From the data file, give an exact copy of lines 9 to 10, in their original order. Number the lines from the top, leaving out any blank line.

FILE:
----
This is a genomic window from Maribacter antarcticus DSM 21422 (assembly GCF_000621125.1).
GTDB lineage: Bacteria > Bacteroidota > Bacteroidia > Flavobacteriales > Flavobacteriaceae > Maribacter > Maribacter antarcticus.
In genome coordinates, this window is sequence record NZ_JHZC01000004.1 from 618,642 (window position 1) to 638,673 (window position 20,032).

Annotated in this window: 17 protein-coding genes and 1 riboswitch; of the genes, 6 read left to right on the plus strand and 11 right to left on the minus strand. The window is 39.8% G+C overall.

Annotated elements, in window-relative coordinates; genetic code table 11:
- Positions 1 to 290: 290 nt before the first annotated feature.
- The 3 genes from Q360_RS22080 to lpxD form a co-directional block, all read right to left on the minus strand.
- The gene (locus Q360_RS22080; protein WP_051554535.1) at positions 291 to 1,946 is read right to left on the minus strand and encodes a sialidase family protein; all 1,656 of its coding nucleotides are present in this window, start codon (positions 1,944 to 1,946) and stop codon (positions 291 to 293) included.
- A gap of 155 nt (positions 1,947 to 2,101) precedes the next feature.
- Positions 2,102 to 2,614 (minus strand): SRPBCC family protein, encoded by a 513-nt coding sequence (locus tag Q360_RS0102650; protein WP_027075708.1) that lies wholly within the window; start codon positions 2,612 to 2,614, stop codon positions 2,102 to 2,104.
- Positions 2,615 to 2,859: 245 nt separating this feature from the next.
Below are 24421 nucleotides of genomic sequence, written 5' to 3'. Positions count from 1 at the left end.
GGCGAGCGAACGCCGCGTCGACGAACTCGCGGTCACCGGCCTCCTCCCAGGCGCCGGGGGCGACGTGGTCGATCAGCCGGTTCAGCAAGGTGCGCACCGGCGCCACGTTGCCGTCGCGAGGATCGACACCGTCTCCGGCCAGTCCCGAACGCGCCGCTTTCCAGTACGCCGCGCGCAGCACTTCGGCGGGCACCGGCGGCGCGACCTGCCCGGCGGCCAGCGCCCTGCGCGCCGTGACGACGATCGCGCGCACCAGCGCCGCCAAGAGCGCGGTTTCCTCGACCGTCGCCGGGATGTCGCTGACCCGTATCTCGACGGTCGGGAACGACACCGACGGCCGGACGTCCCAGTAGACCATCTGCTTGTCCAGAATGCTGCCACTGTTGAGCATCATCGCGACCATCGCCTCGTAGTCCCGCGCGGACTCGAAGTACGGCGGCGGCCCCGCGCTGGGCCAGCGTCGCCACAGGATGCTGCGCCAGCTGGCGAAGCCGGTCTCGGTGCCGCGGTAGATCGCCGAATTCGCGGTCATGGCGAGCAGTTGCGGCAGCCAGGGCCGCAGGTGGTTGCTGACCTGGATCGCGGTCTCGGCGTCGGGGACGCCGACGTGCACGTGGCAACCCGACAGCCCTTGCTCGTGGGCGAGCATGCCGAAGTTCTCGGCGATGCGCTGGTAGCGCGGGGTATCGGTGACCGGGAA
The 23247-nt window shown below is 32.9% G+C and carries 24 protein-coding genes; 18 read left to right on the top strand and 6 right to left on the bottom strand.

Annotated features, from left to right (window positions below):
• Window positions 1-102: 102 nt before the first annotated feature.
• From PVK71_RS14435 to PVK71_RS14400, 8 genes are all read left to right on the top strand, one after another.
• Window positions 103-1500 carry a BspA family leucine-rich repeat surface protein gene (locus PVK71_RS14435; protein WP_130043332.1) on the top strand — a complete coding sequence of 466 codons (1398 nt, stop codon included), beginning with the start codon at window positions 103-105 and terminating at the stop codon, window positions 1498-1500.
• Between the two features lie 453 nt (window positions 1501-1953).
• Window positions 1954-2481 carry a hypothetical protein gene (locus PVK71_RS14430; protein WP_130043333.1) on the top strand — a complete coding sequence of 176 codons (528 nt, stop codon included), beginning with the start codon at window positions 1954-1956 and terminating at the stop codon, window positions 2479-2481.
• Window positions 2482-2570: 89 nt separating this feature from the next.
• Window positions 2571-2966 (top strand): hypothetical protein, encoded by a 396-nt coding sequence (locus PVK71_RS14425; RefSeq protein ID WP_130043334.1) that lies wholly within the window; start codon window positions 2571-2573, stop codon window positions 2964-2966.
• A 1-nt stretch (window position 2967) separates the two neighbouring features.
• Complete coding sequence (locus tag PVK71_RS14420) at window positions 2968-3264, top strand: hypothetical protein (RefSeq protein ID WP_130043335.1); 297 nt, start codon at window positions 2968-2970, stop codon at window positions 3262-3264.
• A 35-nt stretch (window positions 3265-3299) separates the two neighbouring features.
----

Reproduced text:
- A gap of 155 nt (positions 1,947 to 2,101) precedes the next feature.
- Positions 2,102 to 2,614 (minus strand): SRPBCC family protein, encoded by a 513-nt coding sequence (locus tag Q360_RS0102650; protein WP_027075708.1) that lies wholly within the window; start codon positions 2,612 to 2,614, stop codon positions 2,102 to 2,104.